John McCain, whose storied life took him from the cockpit of a Navy fighter jet to a 35-year career in Congress died Saturday, Aug. 25, 2018, 13 months after he was diagnosed with an aggressive form of brain cancer. He was 81 and would have turned 82 on Aug. 29.
Doctors at the Mayo Clinic in Phoenix diagnosed a glioblastoma tumor after surgery in July 2017 to remove a blood clot above McCain’s left eye.
“Some say 3 percent, some say 14 percent,” McCain said of his chances for survival in a September 2017 interview with 60 Minutes. “You know, it’s — it’s a very poor prognosis. So I just said, ‘I understand. Now we’re going to do what we can, get the best doctors we can find and do the best we can, and at the same time celebrate with gratitude a life well lived.'“
On Friday, Aug. 24, the day before he passed away, his family announced he was discontinuing treatment, saying, “the progress of disease and the inexorable advance of age render their verdict.”
His wife, Cindy McCain, wrote in a tweet Friday, “I love my husband with all of my heart. God bless everyone who has cared for my husband along this journey.”
McCain returned to the Senate shortly after the diagnosis, casting the deciding vote to end an attempt by Republicans to repeal and replace Obamacare. He continued to seek care, eventually using a wheelchair in the halls of Congress. He returned to Arizona on Dec. 17, to recover from the side effects of chemotherapy after missing three days of votes in the Senate. He never returned to Washington, D.C.
McCain made several trips over the years to the Gila Valley for town halls and other events, always welcomed with open arms.
His last public visit to the Gila Valley was in February 2014 for the Lincoln Day Luncheon, when he spoke to the Graham County Republican Party and received the Lifetime American Patriot award.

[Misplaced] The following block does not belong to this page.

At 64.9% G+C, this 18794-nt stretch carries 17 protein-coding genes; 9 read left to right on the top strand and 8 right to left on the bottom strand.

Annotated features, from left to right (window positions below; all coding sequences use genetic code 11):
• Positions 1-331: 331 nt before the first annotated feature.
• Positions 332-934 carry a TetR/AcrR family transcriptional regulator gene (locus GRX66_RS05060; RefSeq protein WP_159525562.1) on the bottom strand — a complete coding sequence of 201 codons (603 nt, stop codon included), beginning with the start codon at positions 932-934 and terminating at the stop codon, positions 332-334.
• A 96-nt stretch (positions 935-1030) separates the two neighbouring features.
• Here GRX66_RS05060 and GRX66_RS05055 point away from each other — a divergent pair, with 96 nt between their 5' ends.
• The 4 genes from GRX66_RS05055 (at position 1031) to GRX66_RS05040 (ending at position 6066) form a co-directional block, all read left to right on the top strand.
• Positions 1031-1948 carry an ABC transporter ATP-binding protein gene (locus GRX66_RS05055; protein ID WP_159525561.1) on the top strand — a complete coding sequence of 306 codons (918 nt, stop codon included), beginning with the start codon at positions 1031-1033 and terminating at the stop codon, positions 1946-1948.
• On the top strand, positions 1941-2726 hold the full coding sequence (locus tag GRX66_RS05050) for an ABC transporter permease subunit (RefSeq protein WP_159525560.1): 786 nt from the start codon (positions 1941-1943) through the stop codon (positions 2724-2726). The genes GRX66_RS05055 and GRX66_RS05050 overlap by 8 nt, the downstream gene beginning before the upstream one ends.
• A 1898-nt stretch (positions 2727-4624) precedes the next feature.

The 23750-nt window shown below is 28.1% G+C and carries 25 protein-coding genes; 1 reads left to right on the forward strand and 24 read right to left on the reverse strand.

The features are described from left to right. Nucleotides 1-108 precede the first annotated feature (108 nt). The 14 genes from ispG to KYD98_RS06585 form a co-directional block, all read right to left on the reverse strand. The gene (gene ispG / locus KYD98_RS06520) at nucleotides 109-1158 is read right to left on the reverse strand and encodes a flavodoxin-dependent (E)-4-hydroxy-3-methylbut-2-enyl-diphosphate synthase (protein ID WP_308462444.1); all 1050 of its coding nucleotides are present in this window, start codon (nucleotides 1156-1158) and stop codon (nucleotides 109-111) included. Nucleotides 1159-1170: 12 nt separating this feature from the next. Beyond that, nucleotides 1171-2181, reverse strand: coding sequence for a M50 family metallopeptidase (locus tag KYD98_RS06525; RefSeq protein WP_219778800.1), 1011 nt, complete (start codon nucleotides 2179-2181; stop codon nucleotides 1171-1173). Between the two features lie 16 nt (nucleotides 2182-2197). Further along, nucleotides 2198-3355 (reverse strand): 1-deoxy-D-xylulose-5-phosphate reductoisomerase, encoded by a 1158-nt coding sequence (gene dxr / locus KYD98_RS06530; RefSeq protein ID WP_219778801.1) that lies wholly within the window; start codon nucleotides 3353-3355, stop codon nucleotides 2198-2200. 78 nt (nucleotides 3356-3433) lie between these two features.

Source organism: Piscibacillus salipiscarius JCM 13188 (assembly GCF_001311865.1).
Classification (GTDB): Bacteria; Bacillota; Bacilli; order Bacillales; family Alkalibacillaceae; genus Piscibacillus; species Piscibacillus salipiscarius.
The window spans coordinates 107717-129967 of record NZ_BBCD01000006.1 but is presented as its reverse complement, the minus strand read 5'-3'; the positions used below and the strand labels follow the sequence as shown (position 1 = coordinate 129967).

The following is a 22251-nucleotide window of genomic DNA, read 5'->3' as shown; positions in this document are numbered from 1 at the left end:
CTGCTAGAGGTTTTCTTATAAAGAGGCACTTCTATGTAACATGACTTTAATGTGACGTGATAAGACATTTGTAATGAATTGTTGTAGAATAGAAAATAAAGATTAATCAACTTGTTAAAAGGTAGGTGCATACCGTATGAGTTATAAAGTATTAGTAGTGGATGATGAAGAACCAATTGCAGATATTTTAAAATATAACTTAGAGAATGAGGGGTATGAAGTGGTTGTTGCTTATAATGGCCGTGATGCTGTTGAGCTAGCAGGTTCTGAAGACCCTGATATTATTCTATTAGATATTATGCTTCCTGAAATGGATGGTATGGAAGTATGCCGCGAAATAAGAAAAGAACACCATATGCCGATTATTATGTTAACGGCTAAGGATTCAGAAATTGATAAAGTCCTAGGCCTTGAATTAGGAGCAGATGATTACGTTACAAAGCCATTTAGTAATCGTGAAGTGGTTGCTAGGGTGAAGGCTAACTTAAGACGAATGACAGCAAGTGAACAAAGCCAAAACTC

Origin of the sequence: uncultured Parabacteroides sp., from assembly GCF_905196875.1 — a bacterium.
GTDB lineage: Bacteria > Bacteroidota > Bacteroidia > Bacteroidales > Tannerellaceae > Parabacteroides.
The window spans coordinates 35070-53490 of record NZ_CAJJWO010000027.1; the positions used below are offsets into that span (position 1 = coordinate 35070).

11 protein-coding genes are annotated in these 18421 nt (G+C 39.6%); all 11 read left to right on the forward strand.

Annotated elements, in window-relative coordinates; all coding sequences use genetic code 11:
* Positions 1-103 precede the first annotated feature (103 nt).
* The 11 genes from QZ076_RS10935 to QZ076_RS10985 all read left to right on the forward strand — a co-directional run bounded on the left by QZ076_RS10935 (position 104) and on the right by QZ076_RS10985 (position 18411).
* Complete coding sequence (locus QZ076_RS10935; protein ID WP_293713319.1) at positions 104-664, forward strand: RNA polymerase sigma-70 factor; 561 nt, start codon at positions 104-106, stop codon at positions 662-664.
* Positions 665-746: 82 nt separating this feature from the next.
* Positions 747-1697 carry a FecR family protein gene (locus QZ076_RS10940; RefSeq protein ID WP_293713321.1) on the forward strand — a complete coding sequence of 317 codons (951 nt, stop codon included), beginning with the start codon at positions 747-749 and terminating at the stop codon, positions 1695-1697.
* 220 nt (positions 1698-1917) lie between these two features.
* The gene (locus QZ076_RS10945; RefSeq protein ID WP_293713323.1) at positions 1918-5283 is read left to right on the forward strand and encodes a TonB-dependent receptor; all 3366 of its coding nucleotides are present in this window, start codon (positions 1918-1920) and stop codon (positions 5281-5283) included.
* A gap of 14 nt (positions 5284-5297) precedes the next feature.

He spoke on the need to come together.
“There’s got to be a return to some kind of belief that people can have different views,” McCain said. “(It) is unfortunate that we can’t get our Republican Party to spend time really competing against our adversaries rather than condemning ourselves. And I say that, obviously with great pain, because of what just happened to me,” referring to a state party censure.
John Duane Rhodes, the county party chairman who presented the award to McCain, said on Facebook, “My heart goes out to Senator McCain a true friend and to his family with appreciation for your selfless service to our nation. What an American patriot; may God bless you all.”
Respect for McCain crosses party lines
Statements of support and condolences from officials from both sides of the aisle showed the respect McCain had in Congress and across the state.
“Senator McCain held himself to the highest standards, and he is a model of leadership through true public service. His legacy is that of a fighter who always put his country and the American people first. He was well-known for reaching across the aisle, putting party aside to try to solve the challenges our nation faced. He had foresight and tackled tough issues head-on,” said U.S. Rep. Tom O’Halleran, D-Ariz. “It has been my deepest honor to have known Senator McCain for nearly 20 years and to have worked with him on issues important to our state and the American people these past two years. Senator McCain will forever be remembered as a hero.”